Page images
PDF
EPUB

Through burning climes I pass'd unhurt,

And breath'd in tainted air.
3. Thy mercy sweeten'd ev'ry soil,

Made ev'ry region please;
The hoary Alpine hills it warm’d,

And smooth'd the Tyrrhene seas.
4. Think, O my soul, devoutly think,

How, with affrighted eyes,
Thou saw'st the wide extended deep

In all its horrors rise !
5. Confusion dwelt in ev'ry face,

And fear in ev'ry heart,
When waves on waves, and galfs in gulfs,

O'ercame the pilot's art.
6. Yet then, from all my griefs, O Lord!

Thy mercy set me free;
While in the confidence of pray'r,

My soul took hold on thee.
7. For though in dreadful whirls we hung

High on the broken wave,
I knew thou wert not slow to hear,

Nor impotent to save.
8. The storm was laid, the winds retir',

Obedient to thy will;
T'he sea that roard at thy.command,

At thy command was still.
9. In midst of dangers, fears, and deaths,

Thy goodness I'll adore;
And praise thee for thy mercies past,

And humbly hope for more.
10. My life, if thou preserve my life,

Thy sacrifice shall be;
And death, if death must be my doom,
Shall join my soul to thee.-ADDISON.

SECTION XXII.

Hymn on a review of the Seasons. 1. THESE, as they change, Almighty Father! these

Are but the varied God. The rolling year
Is full of thee. Forth in the pleasing spring
Thy beauty walks, Thy tendemess and love
Wide flush the fields; the soft'ning air is balm,
Echo the mountains round; the forest smiles,

And ev'ry sense, and ev'ry heart is joy. 2. T'hen comes Thy glory in the summer

months, With light and heat refulgent. Then Thy sun Shoots full perfection througn the swelling year;

[graphic]

And oft Thy voice in dreadful thunder speaks ;
And oft at dawn, deep noon, or falling eve,

By brooks and groves, in hollow-whisp'ring gales. 3. Thy bounty shines in autumn unconfin'd,

And spreads a common feast for all that lives.
In winter, awful Thou! with clouds and storms
Around 'Thee thrown, tempest o'er tempest rolla,
Majestic darkness ! On the whirlwind's wing,
Riding sublime, Thou bidst the world adore ;

And humblest nature with Thy northern blast.
4. Mysterious round! what skill, what force divine,
Deep felt, in these appear! a simple train,
Yet so delightful mix'd, with such kind art,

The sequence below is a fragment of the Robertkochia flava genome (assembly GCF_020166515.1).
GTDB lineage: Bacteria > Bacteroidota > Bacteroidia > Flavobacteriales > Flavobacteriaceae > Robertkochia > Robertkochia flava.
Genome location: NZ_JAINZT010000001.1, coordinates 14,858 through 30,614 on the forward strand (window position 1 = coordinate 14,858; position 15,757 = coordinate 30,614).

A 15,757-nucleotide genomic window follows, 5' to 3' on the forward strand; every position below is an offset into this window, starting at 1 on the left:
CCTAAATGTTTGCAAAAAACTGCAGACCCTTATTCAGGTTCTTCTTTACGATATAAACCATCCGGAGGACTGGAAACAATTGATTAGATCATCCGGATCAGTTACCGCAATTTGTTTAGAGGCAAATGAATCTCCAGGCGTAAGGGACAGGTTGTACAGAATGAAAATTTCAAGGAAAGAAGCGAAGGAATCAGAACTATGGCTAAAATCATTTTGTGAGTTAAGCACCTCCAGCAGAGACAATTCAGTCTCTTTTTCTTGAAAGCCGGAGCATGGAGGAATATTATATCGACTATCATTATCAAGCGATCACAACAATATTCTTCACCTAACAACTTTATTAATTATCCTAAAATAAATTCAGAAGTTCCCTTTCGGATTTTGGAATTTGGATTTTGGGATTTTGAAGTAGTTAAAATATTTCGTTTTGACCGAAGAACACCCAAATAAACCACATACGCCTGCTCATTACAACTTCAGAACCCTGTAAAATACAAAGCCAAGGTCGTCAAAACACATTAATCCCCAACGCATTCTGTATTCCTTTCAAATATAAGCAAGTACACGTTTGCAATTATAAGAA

Such beauty and beneficence combin'd;
Shade, unperceiv'd, so soft'ning into shade,
And all so forming an harmonious whole,
That as they still succeed, they ravish still

.
5. But wand'ring oft, with brute unconscious gaze,

Man marks not Thee, marks not the mighty hand,
That, ever busy, wheels the silent spheres ;
Works in the secret deep; shoots, steaming, thence
The fair profusion that o'erspreads the spring;
Flings from the sun direct the flaming day
Feeds every creature; hurls the tempest forth;
And, as on earth this grateful change revolves,

With transport touches all the springs of life, 6. Nature, attend ! join ev'ry living soul,

Beneath the spacious temple of the sky,
In adoration join ! and, ardent raise
One gen’ral song!
Ye, chief, for whom the whole creation smiles,
At once the head, the heart, and tongue of all,

Crown the great hymn!
7 For me, when I forget the darling theme,

Whether the blossom blows; the summer ray
Russets the plain; inspiring autumn gleams;
Or winter rises in the black’ning east ;
Be my tongue mute, my fancy paint no more,

And, dead to joy, forget my heart to beat!
8. Should fate command me to the farthest verge

Of the green earth, to distant barb'rous climes,
Rivers unknown to song; where first the sun
Gilds Indian mountains, or his setting beam
Flames on th’ Atlantic isles; ’tis nought to me,
Since God is ever present, ever felt,
In the void waste as in the city full;
And where he vital breathes there must be joy.

9. When e'en at last the solemn hour shall come,

And wing my mystic flight to future worlds,
I cheerful will obey; there, with new pow'rs,
Will rising wonders sing : I cannot go
Where UNIVERSAL LOVE not smiles around,
Sustaining all yon orbs, and all their suns ;
From seeming evil still educing good,
And better thence again, and better still,
In infinite progression. But I lose
Myself in him, in light ineffable !
Come then, expressive silence, muse his praise.

THOMSON
SECTION XXIII.

On Solitude.
1. O SOLITUDE, romantic maid !

Whether by nodding towers you tread,
Or haunt the desert's trackless gloom,